Following the death of Mahsa Amini, protests erupted throughout Iran. As a form of political defiance, more and more women across the country began removing their headscarves, with some even burning them in public. The government responded with violence, using anti-riot police and undercover agents to suppress the demonstrations.
This exposed the actions of the morality and security police, who have fuelled an unprecedented level of anger and posed a significant challenge for the Islamic Republic. Faced with limited options, Iranians resorted to public protests to voice their dissatisfaction with oppressive social and political structures, the mandatory hijab, and systemic corruption.
While acknowledging the economic challenges, Khamenei refrained from taking responsibility and instead blamed the protests on foreign conspiracies contributing to the situation:
“The enemy tries to make Iranian youth feel hopeless by highlighting the country’s problems, including high living costs, inflation, and livelihood issues. However, these problems can be tackled with the help of divine intervention and strength.”
One key difference from previous protests, such as in 2009, was the lack of involvement from the clergy. This shift could significantly affect Iranian politics and society.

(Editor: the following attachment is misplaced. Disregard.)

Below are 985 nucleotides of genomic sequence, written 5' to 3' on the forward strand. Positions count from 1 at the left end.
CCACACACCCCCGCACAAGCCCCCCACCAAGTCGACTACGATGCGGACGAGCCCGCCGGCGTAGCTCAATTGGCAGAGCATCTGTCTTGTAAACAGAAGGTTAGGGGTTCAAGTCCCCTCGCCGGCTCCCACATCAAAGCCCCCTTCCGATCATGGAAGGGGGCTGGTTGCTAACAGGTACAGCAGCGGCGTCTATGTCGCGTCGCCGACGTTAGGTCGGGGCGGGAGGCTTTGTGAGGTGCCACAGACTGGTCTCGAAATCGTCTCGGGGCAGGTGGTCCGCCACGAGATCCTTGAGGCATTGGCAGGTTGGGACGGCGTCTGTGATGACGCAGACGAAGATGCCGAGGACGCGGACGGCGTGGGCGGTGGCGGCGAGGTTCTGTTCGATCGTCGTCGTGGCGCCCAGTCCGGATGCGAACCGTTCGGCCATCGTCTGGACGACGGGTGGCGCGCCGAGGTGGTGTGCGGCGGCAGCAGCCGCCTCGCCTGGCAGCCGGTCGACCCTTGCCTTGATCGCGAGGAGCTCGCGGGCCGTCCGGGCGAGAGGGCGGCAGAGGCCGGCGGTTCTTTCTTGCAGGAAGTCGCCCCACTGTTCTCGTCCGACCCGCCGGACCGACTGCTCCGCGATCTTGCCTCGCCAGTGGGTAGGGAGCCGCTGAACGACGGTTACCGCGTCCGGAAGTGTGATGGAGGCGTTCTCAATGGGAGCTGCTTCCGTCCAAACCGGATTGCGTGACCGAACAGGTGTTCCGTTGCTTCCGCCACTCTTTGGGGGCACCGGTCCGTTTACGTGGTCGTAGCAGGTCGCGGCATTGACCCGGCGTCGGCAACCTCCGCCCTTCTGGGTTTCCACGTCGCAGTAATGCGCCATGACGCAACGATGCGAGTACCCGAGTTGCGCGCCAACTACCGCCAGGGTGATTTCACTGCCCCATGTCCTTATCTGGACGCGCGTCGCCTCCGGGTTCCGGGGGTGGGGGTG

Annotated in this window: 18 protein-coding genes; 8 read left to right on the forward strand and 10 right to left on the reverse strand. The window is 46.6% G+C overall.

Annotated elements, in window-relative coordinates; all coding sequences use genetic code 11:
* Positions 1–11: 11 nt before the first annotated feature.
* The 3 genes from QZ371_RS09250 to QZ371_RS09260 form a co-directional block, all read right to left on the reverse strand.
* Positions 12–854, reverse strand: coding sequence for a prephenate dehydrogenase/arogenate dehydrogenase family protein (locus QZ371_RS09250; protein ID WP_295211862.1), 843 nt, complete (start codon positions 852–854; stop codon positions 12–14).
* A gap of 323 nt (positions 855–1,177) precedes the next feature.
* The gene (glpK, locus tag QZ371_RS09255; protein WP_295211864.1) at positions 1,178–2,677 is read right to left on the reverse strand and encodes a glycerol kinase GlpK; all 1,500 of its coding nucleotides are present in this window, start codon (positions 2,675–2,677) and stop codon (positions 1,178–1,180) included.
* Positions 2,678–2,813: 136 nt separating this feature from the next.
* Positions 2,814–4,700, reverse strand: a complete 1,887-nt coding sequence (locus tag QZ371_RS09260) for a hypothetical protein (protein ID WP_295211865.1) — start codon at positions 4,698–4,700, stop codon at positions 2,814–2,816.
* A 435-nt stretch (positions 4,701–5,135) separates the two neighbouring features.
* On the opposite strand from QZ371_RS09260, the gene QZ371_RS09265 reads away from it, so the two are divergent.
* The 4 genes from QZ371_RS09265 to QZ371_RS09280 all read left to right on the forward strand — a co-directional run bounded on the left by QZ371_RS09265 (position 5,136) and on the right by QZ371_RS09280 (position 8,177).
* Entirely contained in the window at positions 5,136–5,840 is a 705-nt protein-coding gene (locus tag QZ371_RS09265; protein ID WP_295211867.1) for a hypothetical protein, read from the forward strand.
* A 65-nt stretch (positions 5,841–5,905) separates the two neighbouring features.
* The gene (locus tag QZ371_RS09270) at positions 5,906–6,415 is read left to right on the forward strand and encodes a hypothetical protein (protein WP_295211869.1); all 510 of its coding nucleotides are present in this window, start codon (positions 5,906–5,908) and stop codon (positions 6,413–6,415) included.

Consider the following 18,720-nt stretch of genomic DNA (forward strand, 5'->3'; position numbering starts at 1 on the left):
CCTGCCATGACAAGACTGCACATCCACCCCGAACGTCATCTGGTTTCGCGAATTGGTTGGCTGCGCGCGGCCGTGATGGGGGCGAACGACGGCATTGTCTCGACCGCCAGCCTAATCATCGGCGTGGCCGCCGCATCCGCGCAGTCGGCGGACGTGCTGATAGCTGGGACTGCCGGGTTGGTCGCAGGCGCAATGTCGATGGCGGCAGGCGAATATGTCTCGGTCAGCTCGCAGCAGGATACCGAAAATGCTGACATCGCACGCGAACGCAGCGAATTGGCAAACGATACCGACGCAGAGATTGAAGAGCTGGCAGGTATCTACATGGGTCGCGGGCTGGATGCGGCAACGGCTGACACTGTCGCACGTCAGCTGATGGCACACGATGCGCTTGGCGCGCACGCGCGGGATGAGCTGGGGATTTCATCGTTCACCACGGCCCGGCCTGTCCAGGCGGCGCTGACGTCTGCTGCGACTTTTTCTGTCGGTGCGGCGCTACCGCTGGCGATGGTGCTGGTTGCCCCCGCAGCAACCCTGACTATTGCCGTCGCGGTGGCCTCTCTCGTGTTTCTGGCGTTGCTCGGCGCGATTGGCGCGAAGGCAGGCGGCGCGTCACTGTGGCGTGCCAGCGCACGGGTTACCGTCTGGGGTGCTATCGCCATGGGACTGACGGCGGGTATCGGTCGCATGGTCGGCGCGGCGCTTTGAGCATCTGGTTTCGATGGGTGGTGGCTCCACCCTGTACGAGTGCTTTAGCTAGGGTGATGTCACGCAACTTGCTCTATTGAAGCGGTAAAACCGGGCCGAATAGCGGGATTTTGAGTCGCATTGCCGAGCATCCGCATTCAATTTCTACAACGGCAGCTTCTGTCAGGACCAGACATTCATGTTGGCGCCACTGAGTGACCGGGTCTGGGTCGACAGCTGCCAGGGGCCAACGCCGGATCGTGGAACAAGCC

The 2022 protest movement divided the ruling establishment on the use of the morality police to enforce headscarf-wearing for women in public. The regime has grappled with addressing this crucial issue amidst an already challenging economic environment.
Some officials in the Islamic Republic have acknowledged the importance of addressing the growing dissatisfaction among the younger generation of Iran. Although the state has resorted to violence, some police officers have refrained from confronting the protesters.
Although the protest involved diverse participants, including workers, it did not escalate into a significant strike and remained limited to the street. Despite this, it still impacted the regime, one of the strongest since 1979.
Prospects for Change
The global impact of the Iranian Revolution, which ousted a Western-supported dictator, cannot be overstated. While it initially brought hope to Iranians, the leaders of the Islamic Republic skillfully seized control and backed the traditional and emerging capitalist class. Despite their early promises to protect the poor, the Islamists have implemented policies that favoured capitalist ownership. As a result, multiple political movements have emerged to resist austerity and fight for political freedom.
Since the 1979 Revolution, the struggle for change has placed significant pressure on Islamists to reconsider their stance on labour relations, education, and women’s rights. Initially, they believed that women’s roles were limited to being mothers and wives, but as time passed and pressure mounted, their perspective shifted. As a result, more Iranian women are now pursuing educational and career opportunities.